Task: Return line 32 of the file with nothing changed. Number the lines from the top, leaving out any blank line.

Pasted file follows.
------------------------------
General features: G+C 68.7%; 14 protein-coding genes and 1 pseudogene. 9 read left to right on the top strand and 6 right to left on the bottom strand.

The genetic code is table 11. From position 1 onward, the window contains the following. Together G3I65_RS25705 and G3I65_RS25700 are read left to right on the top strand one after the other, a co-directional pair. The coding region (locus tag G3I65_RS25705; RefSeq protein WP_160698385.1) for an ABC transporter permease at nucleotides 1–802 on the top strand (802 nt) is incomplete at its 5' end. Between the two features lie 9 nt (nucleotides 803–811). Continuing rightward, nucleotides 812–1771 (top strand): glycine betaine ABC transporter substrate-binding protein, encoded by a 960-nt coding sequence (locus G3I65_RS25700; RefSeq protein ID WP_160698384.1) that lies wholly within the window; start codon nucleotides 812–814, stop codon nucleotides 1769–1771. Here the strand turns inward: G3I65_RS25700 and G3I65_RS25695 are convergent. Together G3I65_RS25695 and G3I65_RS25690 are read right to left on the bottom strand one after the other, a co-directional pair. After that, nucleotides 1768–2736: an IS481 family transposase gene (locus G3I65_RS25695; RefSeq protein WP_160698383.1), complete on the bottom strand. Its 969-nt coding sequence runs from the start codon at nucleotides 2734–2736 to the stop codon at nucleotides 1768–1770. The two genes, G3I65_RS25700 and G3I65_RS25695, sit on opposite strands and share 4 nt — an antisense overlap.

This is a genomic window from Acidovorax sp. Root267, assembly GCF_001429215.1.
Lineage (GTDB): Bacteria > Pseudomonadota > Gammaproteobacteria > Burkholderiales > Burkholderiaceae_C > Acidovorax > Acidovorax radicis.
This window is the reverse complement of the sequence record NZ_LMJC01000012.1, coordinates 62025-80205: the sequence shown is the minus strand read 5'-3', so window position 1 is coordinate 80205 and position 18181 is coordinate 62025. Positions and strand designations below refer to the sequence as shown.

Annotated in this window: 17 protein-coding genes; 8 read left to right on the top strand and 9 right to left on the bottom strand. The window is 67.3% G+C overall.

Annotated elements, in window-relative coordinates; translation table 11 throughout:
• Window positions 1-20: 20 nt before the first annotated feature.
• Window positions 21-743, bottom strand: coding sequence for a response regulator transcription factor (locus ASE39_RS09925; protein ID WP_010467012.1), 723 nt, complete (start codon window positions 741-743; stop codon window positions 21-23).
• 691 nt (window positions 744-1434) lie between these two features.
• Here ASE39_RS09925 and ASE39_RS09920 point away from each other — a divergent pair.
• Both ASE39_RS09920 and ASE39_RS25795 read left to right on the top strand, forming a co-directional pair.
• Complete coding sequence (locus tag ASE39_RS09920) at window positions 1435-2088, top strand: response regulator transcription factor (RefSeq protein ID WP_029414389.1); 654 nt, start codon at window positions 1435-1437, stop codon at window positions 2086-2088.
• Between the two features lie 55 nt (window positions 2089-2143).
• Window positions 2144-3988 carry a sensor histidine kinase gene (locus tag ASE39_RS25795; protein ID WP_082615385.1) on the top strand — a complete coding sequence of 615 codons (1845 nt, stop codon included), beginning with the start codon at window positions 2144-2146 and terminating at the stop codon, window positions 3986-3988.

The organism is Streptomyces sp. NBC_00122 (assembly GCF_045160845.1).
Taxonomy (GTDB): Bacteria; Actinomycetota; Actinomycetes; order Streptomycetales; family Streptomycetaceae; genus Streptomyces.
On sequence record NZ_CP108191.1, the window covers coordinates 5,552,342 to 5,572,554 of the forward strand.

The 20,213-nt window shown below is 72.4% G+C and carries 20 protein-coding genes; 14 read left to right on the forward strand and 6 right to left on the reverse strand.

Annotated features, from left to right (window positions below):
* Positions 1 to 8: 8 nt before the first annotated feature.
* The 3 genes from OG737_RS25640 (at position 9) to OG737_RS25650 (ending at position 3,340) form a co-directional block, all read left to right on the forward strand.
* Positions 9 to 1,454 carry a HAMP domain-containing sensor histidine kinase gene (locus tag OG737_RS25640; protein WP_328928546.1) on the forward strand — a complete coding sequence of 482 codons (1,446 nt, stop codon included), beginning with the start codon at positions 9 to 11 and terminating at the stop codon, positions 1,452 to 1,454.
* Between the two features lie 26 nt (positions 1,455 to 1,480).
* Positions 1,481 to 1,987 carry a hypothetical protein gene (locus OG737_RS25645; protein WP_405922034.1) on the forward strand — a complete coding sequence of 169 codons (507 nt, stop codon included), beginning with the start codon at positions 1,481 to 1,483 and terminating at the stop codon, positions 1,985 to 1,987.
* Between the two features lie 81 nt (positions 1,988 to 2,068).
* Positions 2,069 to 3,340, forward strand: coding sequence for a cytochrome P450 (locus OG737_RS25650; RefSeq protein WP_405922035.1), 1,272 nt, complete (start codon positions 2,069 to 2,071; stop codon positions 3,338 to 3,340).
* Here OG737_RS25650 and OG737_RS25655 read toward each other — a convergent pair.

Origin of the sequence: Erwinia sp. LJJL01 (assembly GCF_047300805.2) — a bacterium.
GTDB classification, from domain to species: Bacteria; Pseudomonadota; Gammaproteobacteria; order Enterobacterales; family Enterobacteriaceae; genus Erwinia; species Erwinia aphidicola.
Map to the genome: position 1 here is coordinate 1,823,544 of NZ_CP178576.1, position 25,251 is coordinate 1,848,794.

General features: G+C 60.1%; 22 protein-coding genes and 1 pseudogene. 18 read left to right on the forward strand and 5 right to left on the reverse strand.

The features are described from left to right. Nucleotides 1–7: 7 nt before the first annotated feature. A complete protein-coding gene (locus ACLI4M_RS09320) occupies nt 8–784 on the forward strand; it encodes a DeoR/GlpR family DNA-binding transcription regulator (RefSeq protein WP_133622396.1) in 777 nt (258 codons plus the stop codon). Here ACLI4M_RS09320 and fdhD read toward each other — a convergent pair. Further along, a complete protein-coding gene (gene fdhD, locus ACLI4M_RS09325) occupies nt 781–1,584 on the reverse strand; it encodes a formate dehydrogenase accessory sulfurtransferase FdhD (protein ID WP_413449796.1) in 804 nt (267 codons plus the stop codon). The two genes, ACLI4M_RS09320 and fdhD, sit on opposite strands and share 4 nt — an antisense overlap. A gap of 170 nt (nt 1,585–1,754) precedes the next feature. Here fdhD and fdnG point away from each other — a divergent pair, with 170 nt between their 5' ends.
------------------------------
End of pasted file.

General features: G+C 60.1%; 22 protein-coding genes and 1 pseudogene. 18 read left to right on the forward strand and 5 right to left on the reverse strand.